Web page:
South African inflation will probably hover near July’s reading, of 3.2% y/y, in the coming months and, as the economic recovery wavers, we think that more monetary easing lies in store.
Higher inflation won’t prevent additional easing
- South African inflation will probably hover near July’s reading, of 3.2% y/y, in the coming months and, as the economic recovery wavers, we think that more monetary easing lies in store.
- Figures released this morning showed that South African inflation rose from 2.2% y/y in June to 3.2% y/y in July, slightly above the lower bound of the Reserve Bank’s 3-6% target range. (See Chart 1.) The outturn was stronger than both our forecast of 2.8% y/y and the Bloomberg consensus projection of 3.0% y/y.
- With the gradual loosening of South Africa’s lockdown measures, the challenges for StatsSA in calculating the CPI have eased as well. From the height of the lockdown in April, when only about a third of the CPI basket was measured, the July CPI was calculated by directly measuring almost 65% of the basket (with about 32% not due to be collected anyway).
- Th increase in the headline rate last month was largely attributable to higher transport inflation as local fuel prices rose on the back of the recovery in global oil prices. Higher regulated petrol prices pushed up transport inflation from -5.9% y/y in June to 0.0% y/y in July, boosting the headline rate by 0.9%-pts.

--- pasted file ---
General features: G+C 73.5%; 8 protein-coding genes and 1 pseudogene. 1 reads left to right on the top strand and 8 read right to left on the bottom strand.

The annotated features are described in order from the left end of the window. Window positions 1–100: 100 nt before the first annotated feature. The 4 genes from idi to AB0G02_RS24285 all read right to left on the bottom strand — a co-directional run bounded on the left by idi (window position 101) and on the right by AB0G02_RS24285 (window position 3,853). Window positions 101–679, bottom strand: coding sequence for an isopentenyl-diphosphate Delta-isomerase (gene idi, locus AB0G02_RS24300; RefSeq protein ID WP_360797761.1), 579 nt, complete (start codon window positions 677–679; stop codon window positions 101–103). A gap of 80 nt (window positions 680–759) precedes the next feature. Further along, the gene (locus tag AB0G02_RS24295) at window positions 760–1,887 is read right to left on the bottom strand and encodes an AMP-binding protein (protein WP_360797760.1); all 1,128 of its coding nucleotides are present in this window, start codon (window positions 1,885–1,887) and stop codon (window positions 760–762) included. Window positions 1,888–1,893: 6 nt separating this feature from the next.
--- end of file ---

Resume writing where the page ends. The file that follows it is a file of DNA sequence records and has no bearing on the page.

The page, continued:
- Inflation pressures picked up in other major price categories too. (See Table 1.) Food inflation ticked up from 4.2% y/y in June to 4.3% y/y in July. And core inflation climbed from 3.0% y/y in June to 3.2% y/y last month. Housing inflation, by contrast, softened from 4.0% y/y to 3.2% y/y.
- We think that the headline rate will hover around 3%, the lower bound of the target range, in the coming months. Even as a continued rebound in global oil prices will keep pushing up transport inflation, core price pressures are likely to stay subdued as a large output gap persists. While policymakers sounded less dovish at their July meeting, if we’re right on the inflation outlook and the economic recovery being weaker than the Reserve Bank currently expects, further easing seems likely. We’ve pencilled int two additional 25bp rate cuts this year, to 3.00%.
Chart 1: South Africa Consumer Prices & Policy Rate
Sources: Stats SA, SARB, Capital Economics
Table 1: South Africa Consumer Prices
Source: Stats SA (*) Includes non-alcoholic beverages
Virág Fórizs, Africa Economist, email@example.com